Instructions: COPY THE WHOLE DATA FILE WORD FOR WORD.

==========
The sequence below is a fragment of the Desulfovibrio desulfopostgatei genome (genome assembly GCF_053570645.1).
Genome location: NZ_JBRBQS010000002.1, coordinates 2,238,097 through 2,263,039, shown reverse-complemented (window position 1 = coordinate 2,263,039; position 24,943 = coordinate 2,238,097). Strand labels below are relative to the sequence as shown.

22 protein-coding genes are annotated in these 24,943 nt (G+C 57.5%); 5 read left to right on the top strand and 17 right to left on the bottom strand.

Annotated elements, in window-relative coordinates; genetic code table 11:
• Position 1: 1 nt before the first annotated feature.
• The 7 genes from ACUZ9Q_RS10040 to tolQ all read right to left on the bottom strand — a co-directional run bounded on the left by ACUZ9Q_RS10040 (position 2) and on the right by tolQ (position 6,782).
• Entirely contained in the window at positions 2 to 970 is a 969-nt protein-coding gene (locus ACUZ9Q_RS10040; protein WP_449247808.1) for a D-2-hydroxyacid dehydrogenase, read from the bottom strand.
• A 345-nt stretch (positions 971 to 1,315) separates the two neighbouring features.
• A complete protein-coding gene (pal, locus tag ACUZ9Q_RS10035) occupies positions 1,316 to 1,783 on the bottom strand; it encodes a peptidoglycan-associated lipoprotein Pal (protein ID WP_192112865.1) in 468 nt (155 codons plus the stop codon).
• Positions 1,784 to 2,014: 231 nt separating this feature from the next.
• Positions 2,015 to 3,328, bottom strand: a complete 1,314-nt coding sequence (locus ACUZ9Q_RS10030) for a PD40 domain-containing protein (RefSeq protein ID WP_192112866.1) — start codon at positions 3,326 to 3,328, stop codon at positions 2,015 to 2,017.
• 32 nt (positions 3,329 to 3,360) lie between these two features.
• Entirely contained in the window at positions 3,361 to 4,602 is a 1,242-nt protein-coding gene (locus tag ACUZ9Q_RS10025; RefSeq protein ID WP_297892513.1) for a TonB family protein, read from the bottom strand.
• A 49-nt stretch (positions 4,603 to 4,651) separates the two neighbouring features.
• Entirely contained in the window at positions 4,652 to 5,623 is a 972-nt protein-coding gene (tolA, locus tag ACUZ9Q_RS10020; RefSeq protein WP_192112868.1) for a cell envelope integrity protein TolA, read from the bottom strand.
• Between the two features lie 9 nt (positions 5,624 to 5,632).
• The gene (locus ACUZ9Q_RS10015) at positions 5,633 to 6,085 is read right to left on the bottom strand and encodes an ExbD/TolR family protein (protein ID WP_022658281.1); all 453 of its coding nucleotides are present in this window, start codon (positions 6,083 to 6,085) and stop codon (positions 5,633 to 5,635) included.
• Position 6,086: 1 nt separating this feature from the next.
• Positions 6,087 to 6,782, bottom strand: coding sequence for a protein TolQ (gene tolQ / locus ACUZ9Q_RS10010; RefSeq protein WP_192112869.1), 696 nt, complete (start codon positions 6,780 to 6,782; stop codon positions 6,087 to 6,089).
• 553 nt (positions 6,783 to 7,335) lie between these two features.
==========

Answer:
The sequence below is a fragment of the Desulfovibrio desulfopostgatei genome (genome assembly GCF_053570645.1).
Genome location: NZ_JBRBQS010000002.1, coordinates 2,238,097 through 2,263,039, shown reverse-complemented (window position 1 = coordinate 2,263,039; position 24,943 = coordinate 2,238,097). Strand labels below are relative to the sequence as shown.

22 protein-coding genes are annotated in these 24,943 nt (G+C 57.5%); 5 read left to right on the top strand and 17 right to left on the bottom strand.

Annotated elements, in window-relative coordinates; genetic code table 11:
• Position 1: 1 nt before the first annotated feature.
• The 7 genes from ACUZ9Q_RS10040 to tolQ all read right to left on the bottom strand — a co-directional run bounded on the left by ACUZ9Q_RS10040 (position 2) and on the right by tolQ (position 6,782).
• Entirely contained in the window at positions 2 to 970 is a 969-nt protein-coding gene (locus ACUZ9Q_RS10040; protein WP_449247808.1) for a D-2-hydroxyacid dehydrogenase, read from the bottom strand.
• A 345-nt stretch (positions 971 to 1,315) separates the two neighbouring features.
• A complete protein-coding gene (pal, locus tag ACUZ9Q_RS10035) occupies positions 1,316 to 1,783 on the bottom strand; it encodes a peptidoglycan-associated lipoprotein Pal (protein ID WP_192112865.1) in 468 nt (155 codons plus the stop codon).
• Positions 1,784 to 2,014: 231 nt separating this feature from the next.
• Positions 2,015 to 3,328, bottom strand: a complete 1,314-nt coding sequence (locus ACUZ9Q_RS10030) for a PD40 domain-containing protein (RefSeq protein ID WP_192112866.1) — start codon at positions 3,326 to 3,328, stop codon at positions 2,015 to 2,017.
• 32 nt (positions 3,329 to 3,360) lie between these two features.
• Entirely contained in the window at positions 3,361 to 4,602 is a 1,242-nt protein-coding gene (locus tag ACUZ9Q_RS10025; RefSeq protein ID WP_297892513.1) for a TonB family protein, read from the bottom strand.
• A 49-nt stretch (positions 4,603 to 4,651) separates the two neighbouring features.
• Entirely contained in the window at positions 4,652 to 5,623 is a 972-nt protein-coding gene (tolA, locus tag ACUZ9Q_RS10020; RefSeq protein WP_192112868.1) for a cell envelope integrity protein TolA, read from the bottom strand.
• Between the two features lie 9 nt (positions 5,624 to 5,632).
• The gene (locus ACUZ9Q_RS10015) at positions 5,633 to 6,085 is read right to left on the bottom strand and encodes an ExbD/TolR family protein (protein ID WP_022658281.1); all 453 of its coding nucleotides are present in this window, start codon (positions 6,083 to 6,085) and stop codon (positions 5,633 to 5,635) included.
• Position 6,086: 1 nt separating this feature from the next.
• Positions 6,087 to 6,782, bottom strand: coding sequence for a protein TolQ (gene tolQ / locus ACUZ9Q_RS10010; RefSeq protein WP_192112869.1), 696 nt, complete (start codon positions 6,780 to 6,782; stop codon positions 6,087 to 6,089).
• 553 nt (positions 6,783 to 7,335) lie between these two features.